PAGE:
Now, with that said, let’s take the opposite situation. Let’s say that the vector field is equal to is minus 1/2x times i. And so the divergence — I’ll use this notation — the divergence of our vector field is just a partial derivative with respect to x, which is just minus 1/2.

If I were to graph it — this is my y-axis, this is my x-axis. So here at like, say, the point 1, my velocity is going to be the left 1/2. At the point 2, my velocity is going to be the left 1 meter per second.

At the velocity 3, it’s going to be 3/2. You know it doesn’t depend on y. It only depends on x.

So now let’s draw a little circle and see what’s happening. Let’s draw it here. It could be anywhere. It’s infinitely small, but we’re just trying to get some intuition.

So after a certain amount of time what’s happening? Let’s say after a second. Well, I’m having a few particles leave through the left hand side, right, but I have many more particles entering this little region that I’ve defined, this little circle, I’m having many more particles enter through the right in a given amount of time. So in any given amount of time, in my defined space, it’s going to get denser and denser. There’s going to be more and more particles in that space over time.

So it’s getting denser or you could almost view it as this space is sucking up particles. In the previous example it was a source of particles — more were coming out than going in. Now more going in through the right than coming out. And that’s what a negative divergence.

You could almost say — let’s think about the word, divergence. When it’s positive, if I have a positive divergence, the particles or the field is diverting out of that point. If I have a negative divergence — maybe let’s define a new term. I’ve never actually heard it this way, but maybe a negative divergence we view as a convergence, right? Converge is the opposite of diverge.

So here, even though some particles are leaving through the left, many more particles are coming through the right, so it’s getting denser and denser. And that’s this example here. And actually at every point in this field we have a negative divergence. So every point is getting denser and denser actually everywhere in this field.

And then the classic example of a divergence, although I wanted to show you that what matters is the net that’s coming in to a certain area. But the classic example of a divergence is a field that looks something like this. Where maybe that’s the x — that’s the y, this is the x.

If you have a field that looks something like this, this is the classical example of a negative divergence, right? Where from every direction you have particles entering, nothing’s leaving. So obviously, in any given amount of time, that point is getting more and more dense. And the classic example of a positive divergence is a point where from every direction things are leaving it. So clearly this area is going to become less dense.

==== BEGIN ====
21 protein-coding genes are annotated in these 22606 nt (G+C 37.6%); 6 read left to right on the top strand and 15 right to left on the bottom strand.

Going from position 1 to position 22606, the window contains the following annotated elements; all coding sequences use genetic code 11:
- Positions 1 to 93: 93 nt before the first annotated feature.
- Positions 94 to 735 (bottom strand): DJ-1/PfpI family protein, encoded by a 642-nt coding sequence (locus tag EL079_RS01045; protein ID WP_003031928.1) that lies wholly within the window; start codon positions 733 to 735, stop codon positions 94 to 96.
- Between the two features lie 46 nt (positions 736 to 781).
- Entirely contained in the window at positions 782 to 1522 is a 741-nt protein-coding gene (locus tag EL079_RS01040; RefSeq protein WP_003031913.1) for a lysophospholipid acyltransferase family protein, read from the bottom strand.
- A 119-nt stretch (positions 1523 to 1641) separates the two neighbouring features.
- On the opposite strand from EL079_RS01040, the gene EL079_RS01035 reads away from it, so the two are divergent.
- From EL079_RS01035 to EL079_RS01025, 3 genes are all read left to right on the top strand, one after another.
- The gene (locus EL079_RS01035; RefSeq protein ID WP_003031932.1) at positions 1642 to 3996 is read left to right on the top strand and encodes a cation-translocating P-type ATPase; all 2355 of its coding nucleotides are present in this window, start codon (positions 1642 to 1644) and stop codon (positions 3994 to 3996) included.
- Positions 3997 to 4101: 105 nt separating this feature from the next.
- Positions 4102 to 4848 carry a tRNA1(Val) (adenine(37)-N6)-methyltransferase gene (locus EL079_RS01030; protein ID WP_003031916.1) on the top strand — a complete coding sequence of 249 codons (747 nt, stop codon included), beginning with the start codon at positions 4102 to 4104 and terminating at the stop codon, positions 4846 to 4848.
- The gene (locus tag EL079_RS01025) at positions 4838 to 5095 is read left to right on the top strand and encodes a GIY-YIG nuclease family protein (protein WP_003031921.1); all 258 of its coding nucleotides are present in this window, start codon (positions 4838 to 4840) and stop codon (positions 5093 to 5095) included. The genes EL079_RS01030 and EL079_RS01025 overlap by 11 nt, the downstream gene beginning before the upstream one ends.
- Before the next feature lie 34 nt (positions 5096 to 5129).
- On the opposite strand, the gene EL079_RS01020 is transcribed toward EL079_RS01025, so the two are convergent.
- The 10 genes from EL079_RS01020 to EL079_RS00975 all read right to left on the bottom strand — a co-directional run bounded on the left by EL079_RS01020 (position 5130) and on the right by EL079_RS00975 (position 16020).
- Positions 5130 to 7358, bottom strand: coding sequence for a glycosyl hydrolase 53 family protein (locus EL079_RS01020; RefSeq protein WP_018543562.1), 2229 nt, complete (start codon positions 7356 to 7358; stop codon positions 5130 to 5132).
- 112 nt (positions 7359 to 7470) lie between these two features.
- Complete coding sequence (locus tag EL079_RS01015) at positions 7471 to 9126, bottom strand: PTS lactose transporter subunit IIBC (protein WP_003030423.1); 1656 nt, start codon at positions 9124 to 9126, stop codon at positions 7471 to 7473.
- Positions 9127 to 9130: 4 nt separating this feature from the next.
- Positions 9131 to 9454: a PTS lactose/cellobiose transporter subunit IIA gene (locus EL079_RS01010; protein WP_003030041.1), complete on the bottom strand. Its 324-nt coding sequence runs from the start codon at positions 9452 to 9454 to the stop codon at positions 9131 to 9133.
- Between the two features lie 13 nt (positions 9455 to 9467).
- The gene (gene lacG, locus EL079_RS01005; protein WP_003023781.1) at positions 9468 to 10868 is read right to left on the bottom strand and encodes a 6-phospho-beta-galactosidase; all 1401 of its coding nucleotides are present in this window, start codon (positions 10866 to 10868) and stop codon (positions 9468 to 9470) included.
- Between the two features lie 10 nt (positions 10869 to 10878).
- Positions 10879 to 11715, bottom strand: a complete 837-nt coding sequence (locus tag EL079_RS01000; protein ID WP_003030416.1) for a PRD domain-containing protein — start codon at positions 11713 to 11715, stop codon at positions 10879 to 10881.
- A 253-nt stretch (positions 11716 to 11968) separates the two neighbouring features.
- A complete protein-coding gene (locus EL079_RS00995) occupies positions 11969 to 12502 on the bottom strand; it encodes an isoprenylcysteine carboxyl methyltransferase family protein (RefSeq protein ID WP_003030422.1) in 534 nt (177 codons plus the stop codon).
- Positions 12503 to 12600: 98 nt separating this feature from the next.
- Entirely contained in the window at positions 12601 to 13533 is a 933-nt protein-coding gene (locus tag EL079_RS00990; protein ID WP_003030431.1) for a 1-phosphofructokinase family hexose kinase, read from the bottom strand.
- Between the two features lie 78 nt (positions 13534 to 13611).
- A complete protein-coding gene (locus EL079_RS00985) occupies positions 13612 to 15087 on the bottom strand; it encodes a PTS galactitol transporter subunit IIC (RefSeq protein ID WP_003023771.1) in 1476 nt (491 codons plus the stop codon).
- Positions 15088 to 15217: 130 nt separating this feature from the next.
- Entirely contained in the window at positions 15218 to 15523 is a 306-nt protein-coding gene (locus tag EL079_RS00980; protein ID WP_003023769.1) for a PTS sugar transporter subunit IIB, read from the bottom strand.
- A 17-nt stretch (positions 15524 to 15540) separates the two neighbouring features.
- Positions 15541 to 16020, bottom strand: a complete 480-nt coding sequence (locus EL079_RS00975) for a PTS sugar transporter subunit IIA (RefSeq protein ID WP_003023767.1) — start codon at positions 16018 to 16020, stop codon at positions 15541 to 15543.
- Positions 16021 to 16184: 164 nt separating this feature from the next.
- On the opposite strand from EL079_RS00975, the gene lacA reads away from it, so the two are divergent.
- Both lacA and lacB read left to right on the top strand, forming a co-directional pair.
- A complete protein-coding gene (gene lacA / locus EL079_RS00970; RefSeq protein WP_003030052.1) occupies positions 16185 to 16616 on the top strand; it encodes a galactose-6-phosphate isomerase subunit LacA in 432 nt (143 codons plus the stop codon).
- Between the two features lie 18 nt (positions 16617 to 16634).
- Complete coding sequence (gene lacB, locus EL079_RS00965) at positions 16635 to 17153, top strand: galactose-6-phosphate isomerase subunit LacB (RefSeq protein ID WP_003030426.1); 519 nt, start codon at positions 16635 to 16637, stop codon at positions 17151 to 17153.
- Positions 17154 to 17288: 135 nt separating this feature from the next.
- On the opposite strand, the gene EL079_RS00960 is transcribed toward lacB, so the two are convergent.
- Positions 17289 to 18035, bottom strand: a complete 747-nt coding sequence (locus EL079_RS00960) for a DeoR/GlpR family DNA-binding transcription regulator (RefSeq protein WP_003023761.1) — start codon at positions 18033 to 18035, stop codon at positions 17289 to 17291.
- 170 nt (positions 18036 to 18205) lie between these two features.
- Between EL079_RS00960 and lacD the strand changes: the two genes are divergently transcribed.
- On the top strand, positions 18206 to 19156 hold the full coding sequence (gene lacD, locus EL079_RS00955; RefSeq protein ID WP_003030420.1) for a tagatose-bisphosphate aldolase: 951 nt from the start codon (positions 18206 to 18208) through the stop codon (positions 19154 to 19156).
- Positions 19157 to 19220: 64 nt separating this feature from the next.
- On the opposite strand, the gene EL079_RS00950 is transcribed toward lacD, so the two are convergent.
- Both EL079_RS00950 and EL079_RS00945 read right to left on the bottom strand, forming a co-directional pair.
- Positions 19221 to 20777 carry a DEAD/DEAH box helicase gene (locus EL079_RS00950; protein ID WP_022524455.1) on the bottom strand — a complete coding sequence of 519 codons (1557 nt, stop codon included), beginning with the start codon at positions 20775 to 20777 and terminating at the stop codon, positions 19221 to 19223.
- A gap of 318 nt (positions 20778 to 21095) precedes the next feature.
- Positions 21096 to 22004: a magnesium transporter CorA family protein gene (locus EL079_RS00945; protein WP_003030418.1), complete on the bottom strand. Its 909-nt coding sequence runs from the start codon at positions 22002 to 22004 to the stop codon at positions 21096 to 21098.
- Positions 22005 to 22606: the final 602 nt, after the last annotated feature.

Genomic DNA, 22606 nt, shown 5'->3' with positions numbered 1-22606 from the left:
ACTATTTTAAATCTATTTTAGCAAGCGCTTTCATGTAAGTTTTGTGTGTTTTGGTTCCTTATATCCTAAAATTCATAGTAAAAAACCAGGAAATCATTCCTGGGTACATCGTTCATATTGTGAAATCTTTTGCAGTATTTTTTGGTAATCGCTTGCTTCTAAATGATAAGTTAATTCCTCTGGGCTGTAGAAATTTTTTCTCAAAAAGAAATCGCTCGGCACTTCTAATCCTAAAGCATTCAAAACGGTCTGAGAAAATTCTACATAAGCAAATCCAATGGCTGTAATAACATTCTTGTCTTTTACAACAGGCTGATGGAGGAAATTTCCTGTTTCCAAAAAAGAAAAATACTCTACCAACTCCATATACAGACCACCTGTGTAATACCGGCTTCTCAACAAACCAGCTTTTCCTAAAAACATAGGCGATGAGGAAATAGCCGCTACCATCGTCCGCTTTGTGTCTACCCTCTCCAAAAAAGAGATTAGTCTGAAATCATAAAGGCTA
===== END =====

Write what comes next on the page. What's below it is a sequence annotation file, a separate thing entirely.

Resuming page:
If we’re talking about velocity of particles, after any moment in time, more particles are leaving than coming in because no particles are coming in. Now what does it mean if we have a 0 divergence? So let’s try to create a vector field that has a 0 divergence. And we’ll just stay at a one-dimension just for the intuition. So that means that the partial derivative with respect to x is 0.

So let’s say my vector field is 5i. So the magnitude is always 5 in the i direction. So let me draw that. Vector field is always 5.

Another way to think of it if you have a constant vector field. So the magnitude of the vectors, no matter what my value of x, is always going to be the same. It’s always going to be 5. So if I were to draw a region, what’s happening here? Are more particles entering than leaving or leaving than entering? No.

For any amount that’s coming in, an equal amount are coming out in a certain amount of time, if we use velocity as our example. So when you have a divergence of 0, that means that that part of the field is not becoming any more or less dense. And you could have done it — let me show you another. If my function was, let’s say it equals 2i plus 2j.

It’s still a constant, right? So this velocity field or vector field will look something like this. All the points would be, the vectors would have a slope of 1. But I just wanted you to see something in two dimensions.

I’ll do a fancier example in the next video. But even here, if I were to draw some region, the same amount is entering as exiting. So it’s not getting any denser at any point.

And that makes sense because the divergence of this vector field — well, both of them actually, the divergence of that vector field. The partial derivative of 2 with respect to x, well that’s 0. Plus the partial derivative of 2 with respect to y. Well, that’s also 0.

Anyway, I’ve run out of time again. I will see you in the next video.